1921 Morgan Silver Dollar VF Silver Coin
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The Morgan dollar was created in response to the passage of the Bland-Allison Act of 1878. After the five year depression following the Panic of 1873, so-called "Silverites" proposed a bimetallic standard that would see silver coined into dollars at the former gold/silver ratio of 16:1. The Silverites felt that this act would help to re-inflate the dollar after the Panic of 1873.
George T. Morgan, an assistant engraver at the Philidelphia Mint produced the winning design for the dollar, hence it is referred to by his name. Anna Willess Williams modeled for Morgan as Lady Liberty. He said that her profile was the most perfect he had ever seen.
The Morgan silver dollar was minted from 1878 to 1904, with a one year return to production in 1921. The Morgan dollars were produced with ninety percent silver and ten precent copper in order to conform with the coinage act of 1837. In 1962 a silver certificate was partially redeemed for an uncirculated Morgan dollar, which set off a firestorm of interest in redeeming silver certificates to the US Treasury. Demand was huge, with some in lines pushing wheelbarrows. Several million uncirculated Morgan and Peace dollars were eventually discovered in vaults and sold off to the public.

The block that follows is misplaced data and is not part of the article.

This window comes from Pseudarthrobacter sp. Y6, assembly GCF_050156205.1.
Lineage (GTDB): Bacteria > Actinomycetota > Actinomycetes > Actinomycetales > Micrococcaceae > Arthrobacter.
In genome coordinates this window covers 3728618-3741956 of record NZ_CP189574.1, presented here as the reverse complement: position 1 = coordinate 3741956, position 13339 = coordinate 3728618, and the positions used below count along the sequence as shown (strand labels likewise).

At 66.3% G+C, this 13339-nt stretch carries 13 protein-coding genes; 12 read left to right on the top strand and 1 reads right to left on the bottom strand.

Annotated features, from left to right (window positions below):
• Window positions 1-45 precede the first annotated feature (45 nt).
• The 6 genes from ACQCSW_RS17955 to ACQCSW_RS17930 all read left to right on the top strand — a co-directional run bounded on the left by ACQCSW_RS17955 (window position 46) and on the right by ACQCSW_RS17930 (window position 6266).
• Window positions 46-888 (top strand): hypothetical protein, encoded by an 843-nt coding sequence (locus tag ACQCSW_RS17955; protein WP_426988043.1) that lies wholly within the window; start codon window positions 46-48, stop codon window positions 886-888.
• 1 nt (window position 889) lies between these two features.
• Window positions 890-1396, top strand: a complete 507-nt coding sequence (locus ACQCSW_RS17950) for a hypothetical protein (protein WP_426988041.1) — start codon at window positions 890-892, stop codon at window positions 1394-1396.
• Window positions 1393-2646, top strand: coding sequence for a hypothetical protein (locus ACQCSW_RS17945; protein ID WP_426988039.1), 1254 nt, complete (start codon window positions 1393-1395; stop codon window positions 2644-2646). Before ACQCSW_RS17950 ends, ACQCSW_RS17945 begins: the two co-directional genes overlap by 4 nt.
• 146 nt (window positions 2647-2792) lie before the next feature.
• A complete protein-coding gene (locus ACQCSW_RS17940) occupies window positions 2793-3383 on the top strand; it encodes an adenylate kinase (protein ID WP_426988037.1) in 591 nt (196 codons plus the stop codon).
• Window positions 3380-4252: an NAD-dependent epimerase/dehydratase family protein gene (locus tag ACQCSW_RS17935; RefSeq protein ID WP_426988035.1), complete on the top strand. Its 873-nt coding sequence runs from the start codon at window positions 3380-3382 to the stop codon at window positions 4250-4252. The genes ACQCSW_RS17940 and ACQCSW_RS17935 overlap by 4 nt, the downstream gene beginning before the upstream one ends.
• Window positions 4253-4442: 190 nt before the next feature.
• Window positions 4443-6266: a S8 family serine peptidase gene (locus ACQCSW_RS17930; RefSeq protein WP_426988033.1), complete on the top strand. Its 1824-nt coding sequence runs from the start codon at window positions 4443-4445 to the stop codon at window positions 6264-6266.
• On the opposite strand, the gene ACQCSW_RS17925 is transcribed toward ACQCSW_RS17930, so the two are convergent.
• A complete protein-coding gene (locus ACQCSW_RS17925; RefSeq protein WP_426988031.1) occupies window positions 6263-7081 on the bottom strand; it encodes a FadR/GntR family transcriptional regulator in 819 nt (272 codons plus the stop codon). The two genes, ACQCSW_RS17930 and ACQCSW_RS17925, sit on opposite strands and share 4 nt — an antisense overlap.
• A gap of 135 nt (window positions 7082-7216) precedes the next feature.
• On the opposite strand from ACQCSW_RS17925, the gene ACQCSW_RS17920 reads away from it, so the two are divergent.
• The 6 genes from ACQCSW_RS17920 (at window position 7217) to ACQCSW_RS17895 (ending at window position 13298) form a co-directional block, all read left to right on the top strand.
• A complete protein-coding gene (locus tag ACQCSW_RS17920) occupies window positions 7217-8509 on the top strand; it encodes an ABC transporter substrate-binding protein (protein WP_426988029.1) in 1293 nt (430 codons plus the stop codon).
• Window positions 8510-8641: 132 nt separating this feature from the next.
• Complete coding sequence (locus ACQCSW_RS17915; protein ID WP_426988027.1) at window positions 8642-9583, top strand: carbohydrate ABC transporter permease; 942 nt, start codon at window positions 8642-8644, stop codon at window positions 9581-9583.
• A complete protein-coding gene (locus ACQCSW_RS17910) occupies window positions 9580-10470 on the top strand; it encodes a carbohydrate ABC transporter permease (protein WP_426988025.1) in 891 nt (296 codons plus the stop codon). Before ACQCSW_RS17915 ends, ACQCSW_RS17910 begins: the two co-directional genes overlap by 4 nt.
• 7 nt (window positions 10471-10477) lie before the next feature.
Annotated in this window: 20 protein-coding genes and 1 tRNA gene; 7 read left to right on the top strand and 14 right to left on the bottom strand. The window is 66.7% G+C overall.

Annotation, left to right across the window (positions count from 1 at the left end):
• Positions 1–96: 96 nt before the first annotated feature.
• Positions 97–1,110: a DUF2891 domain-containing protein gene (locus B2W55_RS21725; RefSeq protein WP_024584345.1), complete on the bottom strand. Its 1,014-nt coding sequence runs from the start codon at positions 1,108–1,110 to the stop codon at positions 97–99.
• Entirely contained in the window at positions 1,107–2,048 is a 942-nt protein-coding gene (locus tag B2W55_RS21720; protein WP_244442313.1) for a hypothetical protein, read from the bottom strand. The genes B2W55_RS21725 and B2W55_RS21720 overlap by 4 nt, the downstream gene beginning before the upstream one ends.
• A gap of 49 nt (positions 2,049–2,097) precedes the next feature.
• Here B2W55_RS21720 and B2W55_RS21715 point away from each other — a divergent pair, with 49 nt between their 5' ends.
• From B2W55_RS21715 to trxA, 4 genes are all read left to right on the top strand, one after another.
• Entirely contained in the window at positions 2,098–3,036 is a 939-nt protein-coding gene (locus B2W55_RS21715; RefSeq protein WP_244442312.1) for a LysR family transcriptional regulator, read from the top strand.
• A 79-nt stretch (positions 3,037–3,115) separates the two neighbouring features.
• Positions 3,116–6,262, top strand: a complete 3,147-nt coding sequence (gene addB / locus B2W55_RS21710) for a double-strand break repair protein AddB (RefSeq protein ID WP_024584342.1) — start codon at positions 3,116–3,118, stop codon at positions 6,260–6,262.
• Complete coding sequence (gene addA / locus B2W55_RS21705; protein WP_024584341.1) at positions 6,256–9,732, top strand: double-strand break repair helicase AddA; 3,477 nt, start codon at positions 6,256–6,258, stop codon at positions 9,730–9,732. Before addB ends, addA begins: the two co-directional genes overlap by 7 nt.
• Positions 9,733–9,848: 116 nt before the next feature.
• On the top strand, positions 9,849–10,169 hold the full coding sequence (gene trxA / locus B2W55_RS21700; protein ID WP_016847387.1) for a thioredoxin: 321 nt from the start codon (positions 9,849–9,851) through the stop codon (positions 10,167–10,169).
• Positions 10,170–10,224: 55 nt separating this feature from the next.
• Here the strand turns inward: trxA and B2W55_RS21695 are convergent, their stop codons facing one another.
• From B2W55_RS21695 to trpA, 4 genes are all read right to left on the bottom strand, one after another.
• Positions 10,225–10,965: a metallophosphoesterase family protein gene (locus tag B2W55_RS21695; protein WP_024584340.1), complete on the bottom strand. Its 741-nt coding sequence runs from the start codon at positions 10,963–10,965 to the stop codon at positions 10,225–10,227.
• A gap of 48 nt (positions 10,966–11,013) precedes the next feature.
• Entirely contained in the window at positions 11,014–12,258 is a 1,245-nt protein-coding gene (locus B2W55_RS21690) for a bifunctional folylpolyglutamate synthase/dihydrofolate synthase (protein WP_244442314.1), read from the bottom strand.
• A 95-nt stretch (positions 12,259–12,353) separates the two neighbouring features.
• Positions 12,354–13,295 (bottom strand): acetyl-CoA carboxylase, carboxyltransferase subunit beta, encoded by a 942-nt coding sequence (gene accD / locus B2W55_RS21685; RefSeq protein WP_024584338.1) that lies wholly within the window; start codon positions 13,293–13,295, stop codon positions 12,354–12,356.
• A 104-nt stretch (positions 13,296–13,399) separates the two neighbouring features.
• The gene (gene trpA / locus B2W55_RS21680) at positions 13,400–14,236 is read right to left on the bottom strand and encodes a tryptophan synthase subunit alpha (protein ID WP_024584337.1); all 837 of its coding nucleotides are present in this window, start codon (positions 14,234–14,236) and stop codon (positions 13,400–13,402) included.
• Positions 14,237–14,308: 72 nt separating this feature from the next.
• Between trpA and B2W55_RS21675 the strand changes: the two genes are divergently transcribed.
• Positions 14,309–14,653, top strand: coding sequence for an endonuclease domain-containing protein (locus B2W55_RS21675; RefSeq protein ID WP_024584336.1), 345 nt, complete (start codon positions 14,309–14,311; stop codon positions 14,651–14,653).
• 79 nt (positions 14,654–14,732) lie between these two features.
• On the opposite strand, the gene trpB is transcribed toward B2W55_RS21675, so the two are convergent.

The 1921 Morgan dollars required George Morgan to create new master dies as the old dies had been destroyed in 1910. The Morgan dollar was produced for only one year before it was replaced by the Peace dollar.
These 1921 Morgan dollars are average circulated coins, rated as VF. These typically have moderate to minor wear on the highest parts of the design where a slight flatness is beginning to show. The overall condition of the coin is pleasing and attractive. We have limited numbers of these available.
|Obverse: George T. Morgan|
|Left facing profile of Lady Liberty and the words "E Pluribus Unum" and the year|
|Bald eagle with wings spread clutching an olive branch and several arrows and the words "United States of America In God We Trust One Dollar"|